The US Department of Energy (DOE) has just announced its intentions to invest $3.5 billion of the bipartisan infrastructure bill in carbon removal projects across the country.
In doing so, the DOE hopes to kickstart an industry that in the opinion of energy experts is key to curbing the nation’s CO2 emissions and mitigating the climate crisis.
The technology that the funds will go towards is known as direct air capture or DAC and is designed to remove carbon dioxide that is already present in the air.
This, coupled with carbon capture tech that is used to prevent more emissions from entering the atmosphere, is the only way climate specialists believe the world can put a stop to global warming.
In most DAC systems, CO2 is pulled from the air with the help of giant vacuum cleaner-like plants and chemicals that separate the carbon dioxide from the other atmospheric gasses, after which it is either permanently locked away underground or utilized to make valuable products, such as fuels, textiles and more.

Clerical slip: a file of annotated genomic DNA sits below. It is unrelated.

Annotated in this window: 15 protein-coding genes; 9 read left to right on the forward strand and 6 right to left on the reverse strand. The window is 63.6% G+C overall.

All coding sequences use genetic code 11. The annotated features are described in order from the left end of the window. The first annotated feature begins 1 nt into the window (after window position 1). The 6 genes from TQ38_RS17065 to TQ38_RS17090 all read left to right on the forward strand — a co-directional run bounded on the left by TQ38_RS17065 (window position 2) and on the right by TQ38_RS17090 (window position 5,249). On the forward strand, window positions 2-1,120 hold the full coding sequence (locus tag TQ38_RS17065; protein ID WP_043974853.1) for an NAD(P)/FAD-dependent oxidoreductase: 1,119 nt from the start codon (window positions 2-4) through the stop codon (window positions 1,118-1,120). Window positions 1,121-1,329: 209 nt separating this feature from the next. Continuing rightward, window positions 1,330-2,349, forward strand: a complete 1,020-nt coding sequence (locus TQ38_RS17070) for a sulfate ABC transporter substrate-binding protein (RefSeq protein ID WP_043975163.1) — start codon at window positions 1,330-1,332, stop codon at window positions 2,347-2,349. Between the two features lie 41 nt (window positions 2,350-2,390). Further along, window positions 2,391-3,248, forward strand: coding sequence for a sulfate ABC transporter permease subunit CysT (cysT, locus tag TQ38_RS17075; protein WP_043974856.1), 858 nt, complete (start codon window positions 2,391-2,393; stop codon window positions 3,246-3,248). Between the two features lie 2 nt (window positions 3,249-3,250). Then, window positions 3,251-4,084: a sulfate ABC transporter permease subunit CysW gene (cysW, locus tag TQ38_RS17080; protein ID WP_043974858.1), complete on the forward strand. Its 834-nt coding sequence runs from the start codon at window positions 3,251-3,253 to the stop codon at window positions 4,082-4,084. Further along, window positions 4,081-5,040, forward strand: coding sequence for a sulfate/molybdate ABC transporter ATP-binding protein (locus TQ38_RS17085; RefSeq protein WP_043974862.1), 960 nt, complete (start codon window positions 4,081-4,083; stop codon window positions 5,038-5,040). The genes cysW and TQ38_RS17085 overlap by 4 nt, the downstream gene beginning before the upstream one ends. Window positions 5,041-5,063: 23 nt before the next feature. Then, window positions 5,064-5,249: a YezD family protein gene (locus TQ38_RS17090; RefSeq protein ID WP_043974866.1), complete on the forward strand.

On Thursday, the DOE released a notice of intent for four developers of DAC hubs, each of which has a carbon removal capacity of over 1 million tons of carbon emissions per year.
The envisioned hubs are expected to be larger than what is currently the world’s largest DAC plant, known as Orca, located in Iceland and operated by carbon removal expert Climeworks.
Right now, Orca removes 10 metric tons of carbon dioxide from the air every day, which is what 500 trees can absorb over the course of a year.
The $3.5 billion DOE investment is a major improvement on the $11 million annual government spending on carbon removal up to 2018.